Monday, December 3, 2018

PROS and CONS: First Step Act

Sen Tom Cotton: What’s Really in Congress’s Justice-Reform Bill:
The bad outweighs the good.
It remains to be seen whether the lame-duck 115th Congress will debate a sweeping overhaul of our federal criminal-justice system before we adjourn for the year. You may have heard about the legislation at hand, the FIRST STEP Act. I oppose it. I urge my fellow conservatives to take the time to read and understand the bill before signing on in support of this flawed legislation.
The 103-page bill that was released the Friday before Thanksgiving has some good parts, and I don’t question the intentions of the bill’s proponents. But you may have noticed that they talk more about their intentions than about the consequences of the bill. As conservatives, we know that good intentions say little about actual consequences. And to paraphrase Thomas Sowell, intellectuals who generate ideas with good intentions rarely have to face the consequences of those ideas personally.
When proponents of the bill discuss the substance, they claim that “nothing in the FIRST STEP Act gives inmates early release.” Instead of early release, proponents say, it merely provides incentives for inmates to participate in programs. This is nothing but a euphemism. Let there be no doubt: If the bill is passed, thousands of federal offenders, including violent felons and sex offenders, will be released earlier than they would be under current law. Whatever word games the bill’s proponents use will make no difference to the future victims of these felons.
Proponents also claim that only “low-level, non-violent” offenders will benefit, and that there are adequate safeguards to protect the public. If I believed these assertions, I would support the FIRST STEP Act. But a careful reading of the bill’s text, as opposed to the talking points used to promote it, shows that violent felons are eligible for early release, and that many of the bill’s provisions go against core conservative principles.
Read the rest from Tom Cotton HERE.

Sen Mike Lee: The Truth about the FIRST STEP Act
Tom Cotton’s criticisms of the bill do not survive scrutiny.
As a former federal prosecutor, I am clear-eyed about crime. Unlike some reformers, I don’t think our justice system is fundamentally broken, unjust, or corrupt. I have nothing but respect for law-enforcement officials, who put themselves in danger every single day in order to protect the public. I know from experience that dangerous criminals exist — individuals who are incapable of or uninterested in rehabilitation and change. We should throw the book at those people.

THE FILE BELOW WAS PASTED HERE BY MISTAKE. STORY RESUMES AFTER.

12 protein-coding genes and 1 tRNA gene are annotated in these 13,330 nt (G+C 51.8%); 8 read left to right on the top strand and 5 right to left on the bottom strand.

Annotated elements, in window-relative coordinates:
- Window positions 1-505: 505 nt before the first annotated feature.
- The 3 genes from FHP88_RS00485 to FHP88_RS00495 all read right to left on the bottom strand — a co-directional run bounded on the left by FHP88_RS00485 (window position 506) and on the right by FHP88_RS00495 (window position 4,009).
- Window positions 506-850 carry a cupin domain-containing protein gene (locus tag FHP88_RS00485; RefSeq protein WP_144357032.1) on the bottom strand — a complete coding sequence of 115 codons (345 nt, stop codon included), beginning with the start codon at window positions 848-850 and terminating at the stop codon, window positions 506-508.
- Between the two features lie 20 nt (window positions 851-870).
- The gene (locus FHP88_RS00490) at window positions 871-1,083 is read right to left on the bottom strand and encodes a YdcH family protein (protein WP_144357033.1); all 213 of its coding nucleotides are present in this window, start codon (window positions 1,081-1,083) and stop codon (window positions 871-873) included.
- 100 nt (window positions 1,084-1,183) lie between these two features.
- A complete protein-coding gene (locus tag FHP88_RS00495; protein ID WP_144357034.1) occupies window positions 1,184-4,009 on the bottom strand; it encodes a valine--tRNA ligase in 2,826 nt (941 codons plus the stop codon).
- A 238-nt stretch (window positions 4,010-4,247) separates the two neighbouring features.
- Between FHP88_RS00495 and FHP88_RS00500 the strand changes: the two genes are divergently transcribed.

But my time as a prosecutor also tells me that not every criminal is dangerous or incapable of living a productive life. My faith as a Christian teaches me that many people are capable of redemption. And my instincts as a conservative make me believe that the government can be reformed to work better. For those reasons, I believe the FIRST STEP Act is legislation that deserves the support of all conservatives.
It deals primarily with time credits that federal inmates can use to secure their transfer from prison to pre-release custody — meaning home confinement, supervised release, or a halfway house. The bill clarifies that most prisoners can earn up to 54 days of credit per year if they “display exemplary compliance with institutional disciplinary regulations.” This is a modest change from existing law, which has been interpreted to allow 47 days of good-time credits per year. In addition, the bill creates a new credit for participating in recidivism-reduction programs or other productive activities that facilitate reentry into society.
Read the rest from Mike Lee HERE.

Follow link below to The Conservative Review's Daniel Horowitz view:

Stop calling it prison reform. It’s a prison RELEASE bill

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